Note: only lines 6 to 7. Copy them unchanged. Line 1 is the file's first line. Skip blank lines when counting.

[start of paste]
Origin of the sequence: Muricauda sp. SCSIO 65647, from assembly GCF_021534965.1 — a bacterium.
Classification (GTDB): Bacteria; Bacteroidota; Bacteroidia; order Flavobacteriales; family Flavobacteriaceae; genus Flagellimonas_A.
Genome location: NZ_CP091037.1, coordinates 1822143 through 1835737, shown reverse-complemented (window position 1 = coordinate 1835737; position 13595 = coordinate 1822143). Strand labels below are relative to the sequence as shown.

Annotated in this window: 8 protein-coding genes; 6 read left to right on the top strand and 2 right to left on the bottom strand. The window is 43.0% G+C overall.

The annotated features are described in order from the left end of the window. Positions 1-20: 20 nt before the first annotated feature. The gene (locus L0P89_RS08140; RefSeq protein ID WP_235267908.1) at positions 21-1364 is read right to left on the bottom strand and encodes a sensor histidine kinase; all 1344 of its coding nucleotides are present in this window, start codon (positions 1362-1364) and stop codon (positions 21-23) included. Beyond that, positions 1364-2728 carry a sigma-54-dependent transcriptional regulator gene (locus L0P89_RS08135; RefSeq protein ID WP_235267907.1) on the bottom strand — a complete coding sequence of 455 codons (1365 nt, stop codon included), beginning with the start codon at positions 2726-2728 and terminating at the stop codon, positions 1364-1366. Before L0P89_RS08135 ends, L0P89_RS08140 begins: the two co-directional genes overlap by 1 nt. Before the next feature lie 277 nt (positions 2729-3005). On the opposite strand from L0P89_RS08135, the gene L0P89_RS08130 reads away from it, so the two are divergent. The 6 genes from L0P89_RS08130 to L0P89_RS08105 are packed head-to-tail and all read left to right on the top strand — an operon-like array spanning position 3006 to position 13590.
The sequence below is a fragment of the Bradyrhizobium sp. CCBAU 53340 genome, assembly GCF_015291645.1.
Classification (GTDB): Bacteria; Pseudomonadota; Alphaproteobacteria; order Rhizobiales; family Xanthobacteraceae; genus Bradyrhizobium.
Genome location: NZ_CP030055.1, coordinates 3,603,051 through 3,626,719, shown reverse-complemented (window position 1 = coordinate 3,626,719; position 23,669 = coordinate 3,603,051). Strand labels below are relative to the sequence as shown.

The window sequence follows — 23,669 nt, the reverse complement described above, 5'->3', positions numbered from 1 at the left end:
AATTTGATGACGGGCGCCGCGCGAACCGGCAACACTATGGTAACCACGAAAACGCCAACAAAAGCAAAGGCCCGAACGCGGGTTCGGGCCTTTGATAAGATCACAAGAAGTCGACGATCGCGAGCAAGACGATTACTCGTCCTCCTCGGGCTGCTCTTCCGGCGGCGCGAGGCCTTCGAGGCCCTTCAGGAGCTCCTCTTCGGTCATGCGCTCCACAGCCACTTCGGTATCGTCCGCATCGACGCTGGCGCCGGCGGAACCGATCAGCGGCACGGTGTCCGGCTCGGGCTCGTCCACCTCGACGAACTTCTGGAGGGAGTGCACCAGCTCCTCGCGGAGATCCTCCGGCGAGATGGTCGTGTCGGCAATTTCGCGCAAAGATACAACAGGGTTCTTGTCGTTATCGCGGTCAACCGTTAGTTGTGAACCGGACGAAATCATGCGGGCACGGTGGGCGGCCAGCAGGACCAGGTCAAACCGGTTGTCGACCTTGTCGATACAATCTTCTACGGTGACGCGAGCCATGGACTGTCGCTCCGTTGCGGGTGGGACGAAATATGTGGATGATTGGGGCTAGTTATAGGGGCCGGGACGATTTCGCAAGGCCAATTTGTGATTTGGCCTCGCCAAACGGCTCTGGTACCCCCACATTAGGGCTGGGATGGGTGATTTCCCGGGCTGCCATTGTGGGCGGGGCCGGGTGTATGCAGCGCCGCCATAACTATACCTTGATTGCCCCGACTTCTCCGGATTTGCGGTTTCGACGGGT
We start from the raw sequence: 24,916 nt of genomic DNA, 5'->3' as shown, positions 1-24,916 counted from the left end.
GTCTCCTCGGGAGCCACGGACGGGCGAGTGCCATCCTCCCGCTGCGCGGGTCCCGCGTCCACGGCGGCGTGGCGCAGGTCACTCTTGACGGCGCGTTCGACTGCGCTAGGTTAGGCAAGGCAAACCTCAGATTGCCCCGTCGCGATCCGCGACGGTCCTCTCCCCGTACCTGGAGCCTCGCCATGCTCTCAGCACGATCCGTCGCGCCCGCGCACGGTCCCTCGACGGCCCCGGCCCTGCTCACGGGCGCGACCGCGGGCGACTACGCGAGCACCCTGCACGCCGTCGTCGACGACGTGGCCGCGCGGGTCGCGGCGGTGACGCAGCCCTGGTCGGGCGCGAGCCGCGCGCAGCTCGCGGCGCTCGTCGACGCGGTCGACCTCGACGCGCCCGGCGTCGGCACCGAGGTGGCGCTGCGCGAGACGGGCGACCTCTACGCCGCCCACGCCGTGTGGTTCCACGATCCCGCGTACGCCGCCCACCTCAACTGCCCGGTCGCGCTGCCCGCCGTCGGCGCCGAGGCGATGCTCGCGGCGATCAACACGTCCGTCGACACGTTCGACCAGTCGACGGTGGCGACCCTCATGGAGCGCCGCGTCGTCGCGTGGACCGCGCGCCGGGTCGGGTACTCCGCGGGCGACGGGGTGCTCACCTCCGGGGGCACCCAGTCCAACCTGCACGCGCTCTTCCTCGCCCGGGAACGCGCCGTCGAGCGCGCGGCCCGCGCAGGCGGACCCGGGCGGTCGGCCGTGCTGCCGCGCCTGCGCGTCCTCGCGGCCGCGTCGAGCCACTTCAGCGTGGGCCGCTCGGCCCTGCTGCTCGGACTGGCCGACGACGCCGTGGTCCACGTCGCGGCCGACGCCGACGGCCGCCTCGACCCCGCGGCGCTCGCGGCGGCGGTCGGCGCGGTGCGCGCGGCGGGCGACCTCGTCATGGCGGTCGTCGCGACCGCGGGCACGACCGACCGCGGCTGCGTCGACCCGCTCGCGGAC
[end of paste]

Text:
The sequence below is a fragment of the Bradyrhizobium sp. CCBAU 53340 genome, assembly GCF_015291645.1.
Classification (GTDB): Bacteria; Pseudomonadota; Alphaproteobacteria; order Rhizobiales; family Xanthobacteraceae; genus Bradyrhizobium.